North Otago is the only place in the country which denotes rural mail runs with a letter. Where anywhere else your address might be 2 R.D. Heriot or 5 R.D. Te Anau, here it will be a number then C,D, H, K or O before the R.D., for example 3 C R.D. or 5 K R.D. The letter is more important than the number but is often missed out so our posties are called on to make educated guesses about where mail is supposed to go and they rarely get it wrong.
We haven’t had to ask our current rural mail contractor to go the extra mile for us, though we’re very happy with the service we get.
But the one we had about 20 years ago was very good at deciphering cryptic of vague addresses. He once delivered a postcard to us that had our first names only with the address a farm near Windsor.
Reserve Bank governor Alan Bollard says New Zealand’s debt hangover will linger:
In a speech to the Employers and Manufacturers Association in Auckland, Dr Bollard said governments, firms, farmers and households across many parts of the advanced world took on large amounts of debt in the last couple of decades. He noted that rapid increases in indebtedness have often foreshadowed a difficult period for the economy.
Fortunately, New Zealand avoided the sort of costly systemic financial crisis that a growing number of other countries faced, and while government debt had increased substantially it remained low by international standards.
“But it is fair to note that we have suspected for a long time that New Zealand’s private and external debts were too high to be sustained,”Dr Bollard said.
The accumulation of debt owed by individual firms and households, and borrowers disappointed that incomes and asset prices have not gone on rising as they expected are “clearly playing some role in the low rates of growth New Zealand has seen in productivity and GDP,” Dr Bollard said.
New Zealand households are finally saving more than we’re spending, but not by much. The need to earn before we spend is acknowledged but the debt grew over years and it will take years for it to shrink.
“We have a very highly indebted rural sector, no question, particularly our dairy sector,” Wills said in reaction to Reserve Bank figures which show agricultural debt has taken a sharp upturn in the first half of this year, sitting at the end of June at $48.3 billion.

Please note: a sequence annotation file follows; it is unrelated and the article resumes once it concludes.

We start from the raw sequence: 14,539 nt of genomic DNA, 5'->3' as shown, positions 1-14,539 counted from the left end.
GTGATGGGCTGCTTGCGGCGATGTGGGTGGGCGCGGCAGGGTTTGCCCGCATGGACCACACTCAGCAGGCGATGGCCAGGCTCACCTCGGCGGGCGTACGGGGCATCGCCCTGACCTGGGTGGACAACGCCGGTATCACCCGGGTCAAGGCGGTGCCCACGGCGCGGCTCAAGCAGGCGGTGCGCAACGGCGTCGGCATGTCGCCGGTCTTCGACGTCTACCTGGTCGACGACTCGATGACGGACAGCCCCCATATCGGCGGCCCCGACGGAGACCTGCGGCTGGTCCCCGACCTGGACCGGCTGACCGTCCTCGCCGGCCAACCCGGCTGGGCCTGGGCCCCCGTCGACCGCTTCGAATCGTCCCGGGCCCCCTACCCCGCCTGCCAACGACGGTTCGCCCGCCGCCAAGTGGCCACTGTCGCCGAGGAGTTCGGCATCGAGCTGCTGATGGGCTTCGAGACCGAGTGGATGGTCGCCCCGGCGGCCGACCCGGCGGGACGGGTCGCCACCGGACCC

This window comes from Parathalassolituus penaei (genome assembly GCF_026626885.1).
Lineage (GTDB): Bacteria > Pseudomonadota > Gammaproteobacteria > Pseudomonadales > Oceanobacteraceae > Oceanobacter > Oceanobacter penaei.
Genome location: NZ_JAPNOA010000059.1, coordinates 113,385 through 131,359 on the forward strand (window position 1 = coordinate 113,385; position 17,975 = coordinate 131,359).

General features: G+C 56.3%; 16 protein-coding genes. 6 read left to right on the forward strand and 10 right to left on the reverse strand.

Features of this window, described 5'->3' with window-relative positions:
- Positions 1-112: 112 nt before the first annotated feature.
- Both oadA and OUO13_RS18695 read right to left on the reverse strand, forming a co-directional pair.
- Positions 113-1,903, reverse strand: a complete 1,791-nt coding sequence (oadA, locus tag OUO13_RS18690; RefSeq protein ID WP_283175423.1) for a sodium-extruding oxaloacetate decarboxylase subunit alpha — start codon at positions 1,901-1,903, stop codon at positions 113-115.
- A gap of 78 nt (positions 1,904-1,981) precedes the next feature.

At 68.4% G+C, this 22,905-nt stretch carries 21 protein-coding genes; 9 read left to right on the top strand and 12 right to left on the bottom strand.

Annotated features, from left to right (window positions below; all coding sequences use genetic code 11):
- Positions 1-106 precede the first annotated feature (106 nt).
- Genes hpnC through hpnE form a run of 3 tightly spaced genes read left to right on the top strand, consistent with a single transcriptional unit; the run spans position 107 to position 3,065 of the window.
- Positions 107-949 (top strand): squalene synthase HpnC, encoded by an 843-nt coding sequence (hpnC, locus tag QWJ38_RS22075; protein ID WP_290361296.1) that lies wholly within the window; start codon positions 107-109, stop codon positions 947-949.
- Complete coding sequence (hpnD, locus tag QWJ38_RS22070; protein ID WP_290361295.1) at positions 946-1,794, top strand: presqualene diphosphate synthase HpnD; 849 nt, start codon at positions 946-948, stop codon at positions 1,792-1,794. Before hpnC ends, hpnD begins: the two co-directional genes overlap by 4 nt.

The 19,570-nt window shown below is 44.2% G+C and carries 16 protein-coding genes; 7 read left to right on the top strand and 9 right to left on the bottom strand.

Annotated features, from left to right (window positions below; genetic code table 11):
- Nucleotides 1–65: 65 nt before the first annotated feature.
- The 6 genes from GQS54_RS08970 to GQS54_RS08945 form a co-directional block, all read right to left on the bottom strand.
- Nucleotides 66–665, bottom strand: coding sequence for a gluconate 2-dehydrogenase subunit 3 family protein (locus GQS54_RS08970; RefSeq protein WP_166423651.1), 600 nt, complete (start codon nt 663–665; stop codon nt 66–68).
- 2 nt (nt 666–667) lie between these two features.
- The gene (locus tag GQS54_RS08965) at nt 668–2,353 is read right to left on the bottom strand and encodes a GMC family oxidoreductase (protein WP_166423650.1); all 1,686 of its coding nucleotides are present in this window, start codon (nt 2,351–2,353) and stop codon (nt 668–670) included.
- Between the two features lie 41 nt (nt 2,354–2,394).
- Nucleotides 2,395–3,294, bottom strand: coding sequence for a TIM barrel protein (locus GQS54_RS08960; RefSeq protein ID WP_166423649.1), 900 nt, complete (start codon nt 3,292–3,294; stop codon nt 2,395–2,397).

The figures are particularly concerning because a new Farm Price Index developed by the Reserve Bank and the Real Estate Institute of NZ shows that farm prices have declined by 24.8 per cent from their peak in October 2008, while agricultural debt increased by 12.7 per cent over the same period (see chart).
A combination of high debt and falling land values could put pressure on farm balance sheets and is a particular concern because farm incomes have been falling due to lower commodity prices and the stubbornly high New Zealand dollar. . .
Wills said not all of the debt being taken on was bad, because some of it was being used to increase production by converting grazing land to dairying, which produced higher returns. But overall debt levels were too high.
“We now have higher rural debt levels than when the worldwide credit crunch hit in 2008, which is pretty concerning because we should have all got the message that we are carrying too much debt,” he said.
The last couple of seasons have been once-in-a-generation ones for almost all farming sectors. Only the very optimistic were expecting those high prices to continue and projected prices for the coming season could prove the pessimists right.
Dr Bollard’s speech is here.
A phantom bidder which claims to have offered a better deal for New Zealand Dairies’ South Canterbury milk powder plant than Fonterra is urging the Commerce Commission to investigate the sale process.
In a confidential submission on Fonterra’s application for clearance to buy NZ Dairies, the rival called on the Commerce Commission to “investigate the fairness of the sale process” which it says put “significant pressure” on suppliers to accept the Fonterra proposal. The unnamed bidder claimed to have trumped Fonterra’s undisclosed winning bid.
“The receivers may have elected for other reasons not to pursue the offer, but the perception that the Fonterra offer was the best is not correct, and we request that this be corrected,” the submission said.
“The Fonterra offer was clearly not the best offer on the table, but the receiver chose not to pursue other options and yet Fonterra claim not to have pursued the acquisition. This process should be investigated,” it said. . .
The unnamed rival was told its bid was unsuccessful as it needed Overseas Investment Office approval, the submission said.